Oancitizen: How'd they get Derek Jacobi to do this?
Kylie: Needed to pay off a parking ticket.
— The cast and crew of Brows Held High, on the film Anonymous

Mike: I thought Leonard Nimoy said he was never gonna play Spock again after the first one.
Jay: You know what happened? Even if Leonard Nimoy said that and he meant it, they took one of those little bags of cash and just dropped it in front of him. He said, "Oo-kay. Can we do it on The Skype?"

"This is not a real viral hit. This is viral marketing... 'Course, it's kinda obvious that this is prepackaged considering the video has appearances by Snoop Dogg and David Hasslehoff, two men who are— (beat) ...basically prostitutes. I don't think that's controversial to say."
Todd in the Shadows on #Selfie

Transmorphers Character: I did not sign on for a paycheque!
Film Brain: Your acting says otherwise.

"It's also hard to believe they got Bob Hoskins and Dennis Hopper into this movie. Leguizamo I understand; he was just starting out. But Hoskins and Hopper must have really needed to pay for a summer home or something."

"Alright, let's get this over with: Vulcan sign, "Live long and prosper", where's my check?"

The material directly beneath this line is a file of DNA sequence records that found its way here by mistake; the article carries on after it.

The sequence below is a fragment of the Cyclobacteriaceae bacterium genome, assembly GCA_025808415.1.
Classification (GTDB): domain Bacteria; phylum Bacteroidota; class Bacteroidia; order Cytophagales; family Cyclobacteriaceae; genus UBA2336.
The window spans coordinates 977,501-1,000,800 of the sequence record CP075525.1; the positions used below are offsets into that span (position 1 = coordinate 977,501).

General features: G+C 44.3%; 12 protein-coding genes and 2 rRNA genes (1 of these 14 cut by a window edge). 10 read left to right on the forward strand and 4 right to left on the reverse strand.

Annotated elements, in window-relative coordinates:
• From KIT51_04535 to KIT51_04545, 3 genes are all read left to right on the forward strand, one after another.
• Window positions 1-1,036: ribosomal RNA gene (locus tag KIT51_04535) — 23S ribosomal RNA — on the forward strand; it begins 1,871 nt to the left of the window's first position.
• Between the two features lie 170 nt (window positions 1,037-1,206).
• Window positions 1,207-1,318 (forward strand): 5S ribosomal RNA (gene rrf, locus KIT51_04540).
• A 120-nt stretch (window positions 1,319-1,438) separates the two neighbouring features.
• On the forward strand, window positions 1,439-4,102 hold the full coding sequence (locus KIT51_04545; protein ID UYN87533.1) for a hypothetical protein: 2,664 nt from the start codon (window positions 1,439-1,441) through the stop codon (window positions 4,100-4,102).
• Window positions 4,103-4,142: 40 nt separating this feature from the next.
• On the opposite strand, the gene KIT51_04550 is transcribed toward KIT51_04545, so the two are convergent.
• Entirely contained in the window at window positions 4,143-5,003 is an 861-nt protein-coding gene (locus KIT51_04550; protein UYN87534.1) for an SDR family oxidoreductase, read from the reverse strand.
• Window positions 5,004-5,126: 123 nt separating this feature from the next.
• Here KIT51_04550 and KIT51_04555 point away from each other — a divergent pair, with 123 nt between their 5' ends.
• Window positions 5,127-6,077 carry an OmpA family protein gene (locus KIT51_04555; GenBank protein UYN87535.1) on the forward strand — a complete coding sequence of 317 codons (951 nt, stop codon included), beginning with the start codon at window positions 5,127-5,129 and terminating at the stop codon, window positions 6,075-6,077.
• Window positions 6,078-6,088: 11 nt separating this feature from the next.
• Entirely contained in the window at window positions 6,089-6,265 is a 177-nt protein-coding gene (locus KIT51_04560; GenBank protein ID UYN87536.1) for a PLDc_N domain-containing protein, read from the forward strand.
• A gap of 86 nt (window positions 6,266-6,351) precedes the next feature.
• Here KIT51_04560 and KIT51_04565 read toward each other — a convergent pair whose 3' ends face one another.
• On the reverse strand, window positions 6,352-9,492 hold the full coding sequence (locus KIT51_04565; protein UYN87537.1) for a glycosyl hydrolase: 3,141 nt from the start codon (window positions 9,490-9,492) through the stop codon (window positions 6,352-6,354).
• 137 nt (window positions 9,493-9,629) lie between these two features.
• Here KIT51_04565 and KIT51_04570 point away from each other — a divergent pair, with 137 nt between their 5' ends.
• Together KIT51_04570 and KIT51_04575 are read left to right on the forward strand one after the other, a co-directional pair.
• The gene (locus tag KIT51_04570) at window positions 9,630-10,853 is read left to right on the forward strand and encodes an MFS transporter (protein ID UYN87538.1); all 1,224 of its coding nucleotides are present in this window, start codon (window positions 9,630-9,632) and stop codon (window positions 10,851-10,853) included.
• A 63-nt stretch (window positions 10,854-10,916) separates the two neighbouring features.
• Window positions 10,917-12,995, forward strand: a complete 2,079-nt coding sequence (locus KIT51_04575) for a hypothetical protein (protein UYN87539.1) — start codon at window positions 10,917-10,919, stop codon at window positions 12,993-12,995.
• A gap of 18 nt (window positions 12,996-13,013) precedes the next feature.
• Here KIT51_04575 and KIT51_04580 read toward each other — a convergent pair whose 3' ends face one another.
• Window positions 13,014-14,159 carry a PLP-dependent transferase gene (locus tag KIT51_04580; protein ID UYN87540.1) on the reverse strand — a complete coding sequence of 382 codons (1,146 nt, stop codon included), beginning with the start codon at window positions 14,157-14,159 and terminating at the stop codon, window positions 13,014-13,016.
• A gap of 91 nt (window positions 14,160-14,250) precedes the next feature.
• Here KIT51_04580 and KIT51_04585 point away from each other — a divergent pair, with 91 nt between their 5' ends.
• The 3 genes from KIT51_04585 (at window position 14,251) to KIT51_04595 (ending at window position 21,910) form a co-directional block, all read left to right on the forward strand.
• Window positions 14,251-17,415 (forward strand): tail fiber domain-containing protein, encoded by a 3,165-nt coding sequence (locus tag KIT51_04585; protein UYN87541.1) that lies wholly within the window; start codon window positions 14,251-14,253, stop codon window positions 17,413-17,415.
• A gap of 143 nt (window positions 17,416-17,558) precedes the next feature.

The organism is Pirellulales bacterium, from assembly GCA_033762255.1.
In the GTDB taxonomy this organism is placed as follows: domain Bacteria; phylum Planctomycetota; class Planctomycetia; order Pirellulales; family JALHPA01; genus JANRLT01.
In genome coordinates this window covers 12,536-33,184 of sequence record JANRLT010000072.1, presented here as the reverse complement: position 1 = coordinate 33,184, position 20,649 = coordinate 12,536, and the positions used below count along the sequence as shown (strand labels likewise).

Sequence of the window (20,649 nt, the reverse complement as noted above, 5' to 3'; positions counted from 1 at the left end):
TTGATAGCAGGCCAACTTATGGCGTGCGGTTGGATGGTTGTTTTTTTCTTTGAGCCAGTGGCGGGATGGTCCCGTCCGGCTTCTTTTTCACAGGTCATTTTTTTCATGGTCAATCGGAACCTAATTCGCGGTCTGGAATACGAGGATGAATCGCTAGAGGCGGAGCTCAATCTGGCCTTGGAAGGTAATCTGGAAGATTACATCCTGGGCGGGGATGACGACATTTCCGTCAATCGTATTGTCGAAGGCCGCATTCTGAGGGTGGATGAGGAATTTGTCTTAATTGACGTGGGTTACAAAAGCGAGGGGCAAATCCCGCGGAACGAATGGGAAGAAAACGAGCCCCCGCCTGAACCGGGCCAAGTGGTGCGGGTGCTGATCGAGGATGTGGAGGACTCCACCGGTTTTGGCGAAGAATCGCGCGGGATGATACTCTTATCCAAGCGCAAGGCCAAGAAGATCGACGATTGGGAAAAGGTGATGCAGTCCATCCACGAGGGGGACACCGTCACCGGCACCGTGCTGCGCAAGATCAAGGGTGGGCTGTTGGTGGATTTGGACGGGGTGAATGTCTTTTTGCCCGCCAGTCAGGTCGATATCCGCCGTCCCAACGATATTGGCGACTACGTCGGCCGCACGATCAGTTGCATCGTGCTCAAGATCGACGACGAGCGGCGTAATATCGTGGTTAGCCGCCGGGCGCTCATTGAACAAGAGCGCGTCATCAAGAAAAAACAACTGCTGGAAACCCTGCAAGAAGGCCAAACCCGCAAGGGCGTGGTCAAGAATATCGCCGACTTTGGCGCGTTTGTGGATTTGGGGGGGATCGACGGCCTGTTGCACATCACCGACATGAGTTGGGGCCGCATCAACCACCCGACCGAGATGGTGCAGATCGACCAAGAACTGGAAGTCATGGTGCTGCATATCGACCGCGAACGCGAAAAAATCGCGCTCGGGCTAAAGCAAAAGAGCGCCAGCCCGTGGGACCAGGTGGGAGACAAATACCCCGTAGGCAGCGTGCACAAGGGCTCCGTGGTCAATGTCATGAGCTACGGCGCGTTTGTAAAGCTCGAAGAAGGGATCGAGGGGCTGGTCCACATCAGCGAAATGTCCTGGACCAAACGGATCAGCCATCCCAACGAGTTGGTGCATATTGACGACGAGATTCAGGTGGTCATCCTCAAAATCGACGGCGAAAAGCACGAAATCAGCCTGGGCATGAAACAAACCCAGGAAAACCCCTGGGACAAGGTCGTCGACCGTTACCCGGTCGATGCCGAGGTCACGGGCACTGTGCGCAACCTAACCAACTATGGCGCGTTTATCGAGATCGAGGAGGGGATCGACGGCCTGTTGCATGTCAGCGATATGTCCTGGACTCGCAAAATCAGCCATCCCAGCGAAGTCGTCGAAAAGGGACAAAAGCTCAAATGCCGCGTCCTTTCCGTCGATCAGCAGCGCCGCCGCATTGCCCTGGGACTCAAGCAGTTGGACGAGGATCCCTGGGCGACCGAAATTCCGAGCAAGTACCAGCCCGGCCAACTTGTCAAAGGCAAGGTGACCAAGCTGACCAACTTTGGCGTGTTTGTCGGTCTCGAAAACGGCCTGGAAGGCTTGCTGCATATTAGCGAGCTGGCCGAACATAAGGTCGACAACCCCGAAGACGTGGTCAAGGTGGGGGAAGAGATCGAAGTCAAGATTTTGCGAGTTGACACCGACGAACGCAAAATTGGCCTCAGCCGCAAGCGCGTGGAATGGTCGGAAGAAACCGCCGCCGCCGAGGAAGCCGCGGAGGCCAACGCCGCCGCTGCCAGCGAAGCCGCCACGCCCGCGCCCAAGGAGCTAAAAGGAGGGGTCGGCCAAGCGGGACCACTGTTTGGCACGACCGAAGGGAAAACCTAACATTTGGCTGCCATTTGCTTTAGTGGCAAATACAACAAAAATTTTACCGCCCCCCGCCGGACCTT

Kevin Murphy parodying Leonard Nimoy's appearance in Star Trek (2009), RiffTrax

    Western Animation 

Kyle: From now on, MOOP isn't about money. MOOP is about music! We're not striking anymore! Who's with us?!
Britney Spears: We're just about the money.
South Park, Episode 709 "Christian Rock Hard"

Bart: How could you, Krusty? I'd never lend my name to an inferior product.
Krusty: [Sobbing] They drove a dump-truck full of money up to my house! I'm not made of stone!
The Simpsons, on one of Krusty the Clown's many, many, many income-driven enterprises.

    Real Life 

"For the money, old chap, for the money!"
Ray Milland when asked why he had appeared in so many bad films late in his career.

"For the loot, honey, for the loot."
Ava Gardner on why she came out of retirement to appear on a soap opera.

"People ask me why I'm playing in this picture. The answer is simple: Money, dear boy. I'm like a vintage wine. You have to drink me quickly before I turn sour. I'm almost used up now and I can feel the end coming. That's why I'm taking money now. I've got nothing to leave my family but the money I can make from films. Nothing is beneath me if it pays well. I've earned the right to damn well grab whatever I can in the time I've got left."
Laurence Olivier, on his role in Inchon